Andrew Lim, of Dunedin, asks :-

There seems to be conflicting statements as to whether or not humans are producing climate change. What is the situation?

Adrian McDonald. an atmospheric physicist and climate scientist at the University of Canterbury, responded.

It is a fact that the 'natural' greenhouse effect (this is the effect of the mixture of gases in the atmosphere unaffected by man) keeps the Earth's surface warmer than would otherwise occur. [They transmit the visible light from the Sun but abosrb the infrared light ] reradiated by Earth.] Basically, the greenhouse gases (the important ones being water vapour, carbon dioxide, methane and a few others) insulate the Earth's surface. Without an atmosphere the Earth's surface would be considerably colder. This fundamental idea can be tested using data from other solar system bodies (planets) as well as Earth.

Man-made emissions have increased the abundance of the greenhouse gases above their natural levels and would thus increase the insulating effect. Without some other process occurring these changes would lead to increased surface temperatures. The climate system is obviously not simple and many processes are still poorly understood. However, given the current set of uncertainties, the changes in surface temperature observed seems very likely to be related to changes in the concentration of greenhouse gases based on a large amount of scientific research.

When models of the climate system are run, with both natural and man-made drivers included, the models match the observations very well in general. The match is much poorer when only the natural drivers of change, such as solar variations, are included. While these models are not perfect, the pattern of change they produce matches well with measurements at the global and continental scale also.

There is definitely uncertainty in the models and in the measurements. But these uncertainties are simply not large enough to dismiss the fact that man is effecting a fundamental balance (CO2 is increasing) and without some counterweight (perhaps some unknown or poorly understood process) we can expect changes to the Earth's climate. The fact that we are observing changes suggests the hoped for counterweight does not exist.

The IPCC is a huge organisation which examines other people's research rather than does it's own research. The sheer numbers of scientists involved (many 1000's) in examining the current knowledge and condensing it into 2-3 very thick summary documents (1000 pages or so each) means it is very difficult to not get a consensus view. The fact that governments are also involved in the review of the document as well means that the document is pretty conservative. This goes as far as having definitions for words which identify the percentage for the level of agreement. For example, 'very likely' means 90%. Now in any document that size you might expect some errors and after two years of effort a number of these errors have come to light - though it is only a handful which suggests the general soundness of the documents to me as they have been very critically reviewed by groups outside IPCC. But, I think the following statement from IPCC stands:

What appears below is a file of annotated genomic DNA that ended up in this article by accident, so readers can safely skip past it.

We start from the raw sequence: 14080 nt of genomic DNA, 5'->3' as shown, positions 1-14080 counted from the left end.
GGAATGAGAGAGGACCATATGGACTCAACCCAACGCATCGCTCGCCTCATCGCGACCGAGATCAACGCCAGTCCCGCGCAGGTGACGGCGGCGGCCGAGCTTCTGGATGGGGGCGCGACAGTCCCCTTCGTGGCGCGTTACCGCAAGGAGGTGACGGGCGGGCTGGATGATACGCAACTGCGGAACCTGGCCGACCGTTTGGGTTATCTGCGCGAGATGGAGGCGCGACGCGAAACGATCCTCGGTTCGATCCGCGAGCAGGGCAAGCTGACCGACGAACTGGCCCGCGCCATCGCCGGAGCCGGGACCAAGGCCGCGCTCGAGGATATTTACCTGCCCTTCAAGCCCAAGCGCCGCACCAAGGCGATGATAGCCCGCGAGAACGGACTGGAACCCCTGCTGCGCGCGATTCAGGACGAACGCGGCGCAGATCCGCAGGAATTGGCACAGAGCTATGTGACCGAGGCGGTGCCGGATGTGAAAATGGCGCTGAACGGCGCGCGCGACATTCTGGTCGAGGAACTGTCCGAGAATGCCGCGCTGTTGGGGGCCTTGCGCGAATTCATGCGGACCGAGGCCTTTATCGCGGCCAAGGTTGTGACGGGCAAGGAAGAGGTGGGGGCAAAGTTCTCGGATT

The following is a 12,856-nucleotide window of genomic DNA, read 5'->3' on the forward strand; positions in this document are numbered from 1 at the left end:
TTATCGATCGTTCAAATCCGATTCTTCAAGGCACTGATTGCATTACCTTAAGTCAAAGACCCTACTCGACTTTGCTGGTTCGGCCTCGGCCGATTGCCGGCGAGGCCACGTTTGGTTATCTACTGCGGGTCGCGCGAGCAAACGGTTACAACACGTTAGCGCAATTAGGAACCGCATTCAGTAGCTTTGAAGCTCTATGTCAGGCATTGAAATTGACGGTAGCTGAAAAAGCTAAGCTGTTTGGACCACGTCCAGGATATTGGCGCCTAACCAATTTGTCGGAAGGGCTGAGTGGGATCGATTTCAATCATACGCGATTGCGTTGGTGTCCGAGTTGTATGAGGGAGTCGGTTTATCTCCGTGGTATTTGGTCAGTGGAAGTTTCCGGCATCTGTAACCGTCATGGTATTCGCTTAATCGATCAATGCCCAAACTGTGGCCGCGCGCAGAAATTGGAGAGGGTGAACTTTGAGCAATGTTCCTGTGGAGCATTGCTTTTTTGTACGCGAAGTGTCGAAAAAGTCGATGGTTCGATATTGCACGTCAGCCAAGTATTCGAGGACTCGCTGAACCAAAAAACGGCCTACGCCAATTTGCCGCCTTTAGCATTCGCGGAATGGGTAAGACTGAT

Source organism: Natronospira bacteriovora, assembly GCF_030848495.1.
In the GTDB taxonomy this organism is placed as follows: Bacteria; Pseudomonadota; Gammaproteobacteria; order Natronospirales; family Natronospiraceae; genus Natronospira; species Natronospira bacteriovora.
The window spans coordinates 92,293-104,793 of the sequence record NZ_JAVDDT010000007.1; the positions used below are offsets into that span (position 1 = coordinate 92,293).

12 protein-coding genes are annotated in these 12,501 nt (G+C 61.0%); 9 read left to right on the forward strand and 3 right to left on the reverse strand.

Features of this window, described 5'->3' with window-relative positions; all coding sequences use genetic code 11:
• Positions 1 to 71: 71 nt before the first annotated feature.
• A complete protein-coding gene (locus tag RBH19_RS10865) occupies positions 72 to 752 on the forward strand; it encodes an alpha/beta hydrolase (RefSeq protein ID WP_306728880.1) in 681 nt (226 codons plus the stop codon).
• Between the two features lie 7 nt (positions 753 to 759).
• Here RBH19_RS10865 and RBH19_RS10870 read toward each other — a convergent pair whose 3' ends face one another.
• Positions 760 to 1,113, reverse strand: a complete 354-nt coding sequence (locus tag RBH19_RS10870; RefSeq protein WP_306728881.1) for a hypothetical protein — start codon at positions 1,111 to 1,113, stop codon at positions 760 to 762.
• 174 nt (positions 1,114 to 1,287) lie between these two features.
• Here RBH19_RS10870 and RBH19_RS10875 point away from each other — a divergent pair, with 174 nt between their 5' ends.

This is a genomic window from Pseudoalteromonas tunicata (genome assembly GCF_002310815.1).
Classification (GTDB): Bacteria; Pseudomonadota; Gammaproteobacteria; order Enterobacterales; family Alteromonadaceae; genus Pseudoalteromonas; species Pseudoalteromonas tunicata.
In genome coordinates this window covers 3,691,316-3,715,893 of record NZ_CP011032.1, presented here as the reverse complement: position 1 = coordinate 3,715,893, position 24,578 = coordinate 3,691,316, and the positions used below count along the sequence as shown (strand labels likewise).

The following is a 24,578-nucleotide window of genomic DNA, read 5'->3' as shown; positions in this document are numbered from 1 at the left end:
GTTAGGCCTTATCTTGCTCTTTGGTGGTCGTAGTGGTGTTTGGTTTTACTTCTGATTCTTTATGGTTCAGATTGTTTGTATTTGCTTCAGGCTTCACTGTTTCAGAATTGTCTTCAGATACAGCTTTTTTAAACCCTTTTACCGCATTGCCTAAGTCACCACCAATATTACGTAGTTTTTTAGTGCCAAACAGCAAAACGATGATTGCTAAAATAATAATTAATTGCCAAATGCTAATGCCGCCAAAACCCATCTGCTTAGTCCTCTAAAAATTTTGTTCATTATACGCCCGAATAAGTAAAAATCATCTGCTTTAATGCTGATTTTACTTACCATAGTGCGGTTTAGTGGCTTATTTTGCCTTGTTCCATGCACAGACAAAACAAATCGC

'Greenhouse gas forcing has very likely caused most of the observed global warming over the last 50 years. This conclusion takes into account observational and forcing uncertainty, and the possibility that the response to solar forcing could be underestimated by climate models. It is also robust to the use of different climate models, different methods for estimating the responses to external forcing and variations in the analysis technique.'

The IPCC is a very strong organisation and that the key claims from IPCC are very well supported. If you want to gain some knowledge about climate change and understand those 'key' statements then I suggest you read the IPCC summary for Policy makers which is available at

One note on specifics, we all know that weather is variable and the USA might have very cool temperatures one year, but climate is the general increase or decrease observed over the last 50 or 100 years or more over the whole planet. So pointing at a particular region of cooling and indicating this means global warming isn't happening is bad science. Not to be biased, I should also note that it would be equally bad if a scientist pointed at a strong warming over Australia (or some other country) and said this was proof of global warming. Climate is global in nature and the specific effects of climate change are much more difficult to predict and/or understand at smaller scales. Basically, predictions of temperature in Dunedin in 50 years are much more uncertain than predictions of the global average and understanding observations at a particular point is also much more difficult.